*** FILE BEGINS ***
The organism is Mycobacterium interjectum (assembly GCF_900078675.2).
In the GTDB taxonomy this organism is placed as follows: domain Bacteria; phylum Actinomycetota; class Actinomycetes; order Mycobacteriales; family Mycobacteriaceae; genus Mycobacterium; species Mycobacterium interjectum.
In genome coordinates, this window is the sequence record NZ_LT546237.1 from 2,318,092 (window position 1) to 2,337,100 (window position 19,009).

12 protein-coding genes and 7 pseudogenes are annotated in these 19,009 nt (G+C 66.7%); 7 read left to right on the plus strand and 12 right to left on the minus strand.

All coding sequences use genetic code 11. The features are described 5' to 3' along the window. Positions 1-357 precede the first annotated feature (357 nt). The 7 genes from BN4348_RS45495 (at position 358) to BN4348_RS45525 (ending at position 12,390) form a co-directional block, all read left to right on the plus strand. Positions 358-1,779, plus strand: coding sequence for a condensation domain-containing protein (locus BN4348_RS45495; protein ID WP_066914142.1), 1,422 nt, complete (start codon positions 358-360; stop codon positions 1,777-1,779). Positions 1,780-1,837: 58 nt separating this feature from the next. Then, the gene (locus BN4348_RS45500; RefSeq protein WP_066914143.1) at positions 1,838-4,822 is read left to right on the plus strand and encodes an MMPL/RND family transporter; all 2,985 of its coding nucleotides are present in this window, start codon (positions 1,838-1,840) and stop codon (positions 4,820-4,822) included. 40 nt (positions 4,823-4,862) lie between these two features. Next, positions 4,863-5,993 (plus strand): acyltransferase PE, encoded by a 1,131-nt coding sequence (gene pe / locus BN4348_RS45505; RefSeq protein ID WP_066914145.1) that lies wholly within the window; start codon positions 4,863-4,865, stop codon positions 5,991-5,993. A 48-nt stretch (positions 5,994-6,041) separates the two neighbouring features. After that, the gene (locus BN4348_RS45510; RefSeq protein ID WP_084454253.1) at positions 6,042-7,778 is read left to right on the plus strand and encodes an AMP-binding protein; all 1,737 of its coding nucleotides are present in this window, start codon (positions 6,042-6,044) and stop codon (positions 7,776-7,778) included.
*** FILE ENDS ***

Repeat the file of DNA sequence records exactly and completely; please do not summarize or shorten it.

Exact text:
The organism is Mycobacterium interjectum (assembly GCF_900078675.2).
In the GTDB taxonomy this organism is placed as follows: domain Bacteria; phylum Actinomycetota; class Actinomycetes; order Mycobacteriales; family Mycobacteriaceae; genus Mycobacterium; species Mycobacterium interjectum.
In genome coordinates, this window is the sequence record NZ_LT546237.1 from 2,318,092 (window position 1) to 2,337,100 (window position 19,009).

12 protein-coding genes and 7 pseudogenes are annotated in these 19,009 nt (G+C 66.7%); 7 read left to right on the plus strand and 12 right to left on the minus strand.

All coding sequences use genetic code 11. The features are described 5' to 3' along the window. Positions 1-357 precede the first annotated feature (357 nt). The 7 genes from BN4348_RS45495 (at position 358) to BN4348_RS45525 (ending at position 12,390) form a co-directional block, all read left to right on the plus strand. Positions 358-1,779, plus strand: coding sequence for a condensation domain-containing protein (locus BN4348_RS45495; protein ID WP_066914142.1), 1,422 nt, complete (start codon positions 358-360; stop codon positions 1,777-1,779). Positions 1,780-1,837: 58 nt separating this feature from the next. Then, the gene (locus BN4348_RS45500; RefSeq protein WP_066914143.1) at positions 1,838-4,822 is read left to right on the plus strand and encodes an MMPL/RND family transporter; all 2,985 of its coding nucleotides are present in this window, start codon (positions 1,838-1,840) and stop codon (positions 4,820-4,822) included. 40 nt (positions 4,823-4,862) lie between these two features. Next, positions 4,863-5,993 (plus strand): acyltransferase PE, encoded by a 1,131-nt coding sequence (gene pe / locus BN4348_RS45505; RefSeq protein ID WP_066914145.1) that lies wholly within the window; start codon positions 4,863-4,865, stop codon positions 5,991-5,993. A 48-nt stretch (positions 5,994-6,041) separates the two neighbouring features. After that, the gene (locus BN4348_RS45510; RefSeq protein ID WP_084454253.1) at positions 6,042-7,778 is read left to right on the plus strand and encodes an AMP-binding protein; all 1,737 of its coding nucleotides are present in this window, start codon (positions 6,042-6,044) and stop codon (positions 7,776-7,778) included.